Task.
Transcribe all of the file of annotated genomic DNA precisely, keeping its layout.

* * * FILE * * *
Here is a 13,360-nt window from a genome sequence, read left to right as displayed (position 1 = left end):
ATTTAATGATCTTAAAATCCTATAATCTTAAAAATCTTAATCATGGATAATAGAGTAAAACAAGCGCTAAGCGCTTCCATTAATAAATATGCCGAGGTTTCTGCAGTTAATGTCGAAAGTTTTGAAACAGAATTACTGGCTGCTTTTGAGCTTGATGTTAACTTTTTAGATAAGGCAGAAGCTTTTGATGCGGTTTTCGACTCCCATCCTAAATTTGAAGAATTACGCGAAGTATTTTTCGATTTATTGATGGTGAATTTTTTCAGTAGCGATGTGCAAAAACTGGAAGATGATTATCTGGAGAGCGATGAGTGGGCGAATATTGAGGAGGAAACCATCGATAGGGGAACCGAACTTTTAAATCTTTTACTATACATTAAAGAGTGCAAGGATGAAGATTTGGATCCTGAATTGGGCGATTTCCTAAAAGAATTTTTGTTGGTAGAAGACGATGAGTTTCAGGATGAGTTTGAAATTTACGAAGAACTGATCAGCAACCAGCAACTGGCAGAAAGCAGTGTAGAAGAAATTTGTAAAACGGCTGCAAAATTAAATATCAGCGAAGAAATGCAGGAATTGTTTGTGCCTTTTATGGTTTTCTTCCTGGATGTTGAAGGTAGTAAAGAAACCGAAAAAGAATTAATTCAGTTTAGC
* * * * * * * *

Here is a 13,360-nt window from a genome sequence, read left to right as displayed (position 1 = left end):
ATTTAATGATCTTAAAATCCTATAATCTTAAAAATCTTAATCATGGATAATAGAGTAAAACAAGCGCTAAGCGCTTCCATTAATAAATATGCCGAGGTTTCTGCAGTTAATGTCGAAAGTTTTGAAACAGAATTACTGGCTGCTTTTGAGCTTGATGTTAACTTTTTAGATAAGGCAGAAGCTTTTGATGCGGTTTTCGACTCCCATCCTAAATTTGAAGAATTACGCGAAGTATTTTTCGATTTATTGATGGTGAATTTTTTCAGTAGCGATGTGCAAAAACTGGAAGATGATTATCTGGAGAGCGATGAGTGGGCGAATATTGAGGAGGAAACCATCGATAGGGGAACCGAACTTTTAAATCTTTTACTATACATTAAAGAGTGCAAGGATGAAGATTTGGATCCTGAATTGGGCGATTTCCTAAAAGAATTTTTGTTGGTAGAAGACGATGAGTTTCAGGATGAGTTTGAAATTTACGAAGAACTGATCAGCAACCAGCAACTGGCAGAAAGCAGTGTAGAAGAAATTTGTAAAACGGCTGCAAAATTAAATATCAGCGAAGAAATGCAGGAATTGTTTGTGCCTTTTATGGTTTTCTTCCTGGATGTTGAAGGTAGTAAAGAAACCGAAAAAGAATTAATTCAGTTTAGC